10. Change history . . . . . . . . . . . . . . . . . . . . . . . 21 10. Change history . . . . . . . . . . . . . . . . . . . . . . . 21
11. References . . . . . . . . . . . . . . . . . . . . . . . . . 22 11. References . . . . . . . . . . . . . . . . . . . . . . . . . 23
11.1. Normative References . . . . . . . . . . . . . . . . . . 22 11.1. Normative References . . . . . . . . . . . . . . . . . . 23
11.2. Informative References . . . . . . . . . . . . . . . . . 23 11.2. Informative References . . . . . . . . . . . . . . . . . 23
Authors' Addresses . . . . . . . . . . . . . . . . . . . . . . . 24 Authors' Addresses . . . . . . . . . . . . . . . . . . . . . . . 24
1. Introduction 1. Introduction
In the Internet, it is not normally known if flows (e.g., TCP In the Internet, it is not normally known if flows (e.g., TCP
connections or UDP data streams) traverse the same bottlenecks. Even connections or UDP data streams) traverse the same bottlenecks. Even
flows that have the same sender and receiver may take different paths flows that have the same sender and receiver may take different paths
and may or may not share a bottleneck. Flows that share a bottleneck and may or may not share a bottleneck. Flows that share a bottleneck
link usually compete with one another for their share of the link usually compete with one another for their share of the
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Flows that share a common bottleneck may traverse different paths, Flows that share a common bottleneck may traverse different paths,
and these paths will often have different base delays. This makes it and these paths will often have different base delays. This makes it
difficult to correlate changes in delay or loss. This technique uses difficult to correlate changes in delay or loss. This technique uses
the long term shape of the delay distribution as a base for the long term shape of the delay distribution as a base for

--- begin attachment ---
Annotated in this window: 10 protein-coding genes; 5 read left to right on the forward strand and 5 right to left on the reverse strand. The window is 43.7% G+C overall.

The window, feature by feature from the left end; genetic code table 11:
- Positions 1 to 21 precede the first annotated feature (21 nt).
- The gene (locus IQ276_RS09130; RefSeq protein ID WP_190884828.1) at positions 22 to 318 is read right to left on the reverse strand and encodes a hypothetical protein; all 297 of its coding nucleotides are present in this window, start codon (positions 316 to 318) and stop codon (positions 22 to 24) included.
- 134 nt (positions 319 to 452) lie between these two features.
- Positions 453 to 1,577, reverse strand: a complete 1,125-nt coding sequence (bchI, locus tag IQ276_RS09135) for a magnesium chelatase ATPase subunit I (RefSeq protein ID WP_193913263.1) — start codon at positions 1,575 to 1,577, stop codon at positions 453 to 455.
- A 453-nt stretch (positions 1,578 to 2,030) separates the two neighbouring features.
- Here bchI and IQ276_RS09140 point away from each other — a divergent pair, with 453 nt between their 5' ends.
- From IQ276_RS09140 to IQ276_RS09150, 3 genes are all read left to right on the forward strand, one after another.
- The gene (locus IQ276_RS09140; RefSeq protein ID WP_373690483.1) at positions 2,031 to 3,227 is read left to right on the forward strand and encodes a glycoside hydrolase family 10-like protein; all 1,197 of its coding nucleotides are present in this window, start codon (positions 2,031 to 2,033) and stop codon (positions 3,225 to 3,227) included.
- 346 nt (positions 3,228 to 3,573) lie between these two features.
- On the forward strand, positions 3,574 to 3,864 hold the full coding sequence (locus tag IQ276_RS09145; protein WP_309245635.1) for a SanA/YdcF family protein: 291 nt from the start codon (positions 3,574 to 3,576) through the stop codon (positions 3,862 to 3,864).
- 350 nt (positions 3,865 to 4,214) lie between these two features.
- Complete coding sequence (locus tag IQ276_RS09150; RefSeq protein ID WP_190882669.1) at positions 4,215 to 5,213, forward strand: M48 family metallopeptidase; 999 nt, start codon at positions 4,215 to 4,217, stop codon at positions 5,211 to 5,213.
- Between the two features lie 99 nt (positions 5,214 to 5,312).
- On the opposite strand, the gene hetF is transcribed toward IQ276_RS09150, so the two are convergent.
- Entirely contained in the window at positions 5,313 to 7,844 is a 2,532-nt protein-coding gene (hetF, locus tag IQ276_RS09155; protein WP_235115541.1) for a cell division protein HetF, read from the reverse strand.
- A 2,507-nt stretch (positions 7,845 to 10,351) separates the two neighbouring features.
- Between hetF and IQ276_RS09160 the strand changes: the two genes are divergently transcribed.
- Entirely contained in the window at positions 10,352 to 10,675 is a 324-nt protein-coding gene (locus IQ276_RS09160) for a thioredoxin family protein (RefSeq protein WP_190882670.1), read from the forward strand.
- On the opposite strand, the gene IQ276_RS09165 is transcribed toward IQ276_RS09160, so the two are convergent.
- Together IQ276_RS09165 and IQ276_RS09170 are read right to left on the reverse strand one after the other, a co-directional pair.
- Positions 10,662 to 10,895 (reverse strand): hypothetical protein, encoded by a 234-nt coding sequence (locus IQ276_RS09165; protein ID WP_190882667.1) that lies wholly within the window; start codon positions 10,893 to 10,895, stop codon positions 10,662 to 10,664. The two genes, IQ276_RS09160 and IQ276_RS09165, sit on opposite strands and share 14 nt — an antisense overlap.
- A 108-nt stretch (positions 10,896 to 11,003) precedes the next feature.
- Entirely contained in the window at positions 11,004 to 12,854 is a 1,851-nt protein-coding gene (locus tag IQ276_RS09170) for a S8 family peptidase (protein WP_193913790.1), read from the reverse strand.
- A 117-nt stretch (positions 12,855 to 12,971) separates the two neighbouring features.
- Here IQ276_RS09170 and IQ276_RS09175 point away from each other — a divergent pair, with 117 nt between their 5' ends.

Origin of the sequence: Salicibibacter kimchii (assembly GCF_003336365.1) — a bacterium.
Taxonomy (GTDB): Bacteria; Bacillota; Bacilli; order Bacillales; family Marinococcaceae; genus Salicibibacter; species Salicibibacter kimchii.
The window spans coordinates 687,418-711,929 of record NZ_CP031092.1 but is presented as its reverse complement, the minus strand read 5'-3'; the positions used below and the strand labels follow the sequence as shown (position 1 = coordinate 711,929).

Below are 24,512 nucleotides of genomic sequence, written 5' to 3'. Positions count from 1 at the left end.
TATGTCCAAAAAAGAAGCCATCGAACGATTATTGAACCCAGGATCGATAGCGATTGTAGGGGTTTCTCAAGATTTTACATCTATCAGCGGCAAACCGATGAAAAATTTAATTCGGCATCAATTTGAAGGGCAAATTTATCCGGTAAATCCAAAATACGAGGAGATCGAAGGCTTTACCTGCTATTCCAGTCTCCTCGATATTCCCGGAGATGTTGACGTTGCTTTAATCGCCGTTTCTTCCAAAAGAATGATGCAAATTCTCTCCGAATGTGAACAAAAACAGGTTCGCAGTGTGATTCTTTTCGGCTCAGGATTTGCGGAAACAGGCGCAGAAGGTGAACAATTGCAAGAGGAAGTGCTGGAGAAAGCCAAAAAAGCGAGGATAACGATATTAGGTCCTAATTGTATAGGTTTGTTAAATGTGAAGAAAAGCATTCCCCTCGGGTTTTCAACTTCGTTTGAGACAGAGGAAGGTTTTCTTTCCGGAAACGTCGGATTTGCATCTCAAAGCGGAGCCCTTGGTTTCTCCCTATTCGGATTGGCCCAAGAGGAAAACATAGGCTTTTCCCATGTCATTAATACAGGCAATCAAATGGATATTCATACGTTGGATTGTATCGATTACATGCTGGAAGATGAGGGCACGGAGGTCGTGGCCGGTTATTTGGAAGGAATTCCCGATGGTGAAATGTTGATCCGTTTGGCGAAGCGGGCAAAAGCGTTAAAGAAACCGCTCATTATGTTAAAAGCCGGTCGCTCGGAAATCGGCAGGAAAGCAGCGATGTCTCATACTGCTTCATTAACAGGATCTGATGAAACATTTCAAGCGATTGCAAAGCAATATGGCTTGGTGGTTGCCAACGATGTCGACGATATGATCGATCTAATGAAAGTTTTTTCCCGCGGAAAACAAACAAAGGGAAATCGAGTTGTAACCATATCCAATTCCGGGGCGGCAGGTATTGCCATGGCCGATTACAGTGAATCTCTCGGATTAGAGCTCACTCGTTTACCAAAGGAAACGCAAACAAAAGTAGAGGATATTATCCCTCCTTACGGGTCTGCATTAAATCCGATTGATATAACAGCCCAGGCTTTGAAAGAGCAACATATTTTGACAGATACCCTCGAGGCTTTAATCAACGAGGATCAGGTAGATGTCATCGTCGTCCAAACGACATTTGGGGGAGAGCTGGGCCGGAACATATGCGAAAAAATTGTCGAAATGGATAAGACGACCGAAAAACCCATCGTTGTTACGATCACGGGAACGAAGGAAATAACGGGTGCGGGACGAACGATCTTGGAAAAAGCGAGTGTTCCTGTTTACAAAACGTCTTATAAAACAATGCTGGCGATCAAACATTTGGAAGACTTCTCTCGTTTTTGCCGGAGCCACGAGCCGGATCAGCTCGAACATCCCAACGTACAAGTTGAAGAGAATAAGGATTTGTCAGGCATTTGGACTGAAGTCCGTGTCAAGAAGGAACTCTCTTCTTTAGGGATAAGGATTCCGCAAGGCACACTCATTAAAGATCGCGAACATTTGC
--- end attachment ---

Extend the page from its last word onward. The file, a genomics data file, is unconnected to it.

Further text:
comparison to counter this. comparison to counter this.
2. Definitions 2. Definitions
The key words "MUST", "MUST NOT", "REQUIRED", "SHALL", "SHALL NOT", The key words "MUST", "MUST NOT", "REQUIRED", "SHALL", "SHALL NOT",
"SHOULD", "SHOULD NOT", "RECOMMENDED", "MAY", and "OPTIONAL" in this "SHOULD", "SHOULD NOT", "RECOMMENDED", "NOT RECOMMENDED", "MAY", and
document are to be interpreted as described in RFC 2119 [RFC2119]. "OPTIONAL" in this document are to be interpreted as described in BCP
14 [RFC2119] RFC2119 [RFC2119] RFC8174 [RFC8174] when, and only when,
they appear in all capitals, as shown here.
Acronyms used in this document: Acronyms used in this document:
OWD -- One Way Delay OWD -- One Way Delay
MAD -- Mean Absolute Deviation MAD -- Mean Absolute Deviation
RTT -- Round Trip Time RTT -- Round Trip Time
SBD -- Shared Bottleneck Detection SBD -- Shared Bottleneck Detection
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control mechanisms. control mechanisms.
3.1.1. Feedback When All the Logic is Placed at the Sender 3.1.1. Feedback When All the Logic is Placed at the Sender
Having the sender calculate the summary statistics and determine the Having the sender calculate the summary statistics and determine the
shared bottlenecks based on them has the advantage of placing most of shared bottlenecks based on them has the advantage of placing most of
the functionality in one place -- the sender. the functionality in one place -- the sender.
For every packet, the sender requires accurate relative OWD For every packet, the sender requires accurate relative OWD
measurements of adequate precision, along with an indication of lost measurements of adequate precision, along with an indication of lost
packets (or the proportion of packets lost over an interval). These packets (or the proportion of packets lost over an interval). An
can be provided by [I-D.ietf-avtcore-cc-feedback-message]. method to provide such measurement data with RTCP is described in
[I-D.ietf-avtcore-cc-feedback-message].
Sums, var_base_T and skew_base_T are calculated incrementally as Sums, var_base_T and skew_base_T are calculated incrementally as
relative OWD measurements are determined from the feedback messages. relative OWD measurements are determined from the feedback messages.
When the mechanism has received sufficient measurements to cover the When the mechanism has received sufficient measurements to cover the
T base time interval for all flows, the summary statistics (see T base time interval for all flows, the summary statistics (see
Section 3.2) are calculated for that T interval and flows are grouped Section 3.2) are calculated for that T interval and flows are grouped
(see Section 3.3.1). The exact timing of these calculations will (see Section 3.3.1). The exact timing of these calculations will
depend on the frequency of the feedback message. depend on the frequency of the feedback message.
3.1.2. Feedback When the Statistics are Calculated at the Receiver and 3.1.2. Feedback When the Statistics are Calculated at the Receiver and
SBD Performed at the Sender SBD Performed at the Sender
This scenario minimizes feedback, but requires receivers to send This scenario minimizes feedback, but requires receivers to send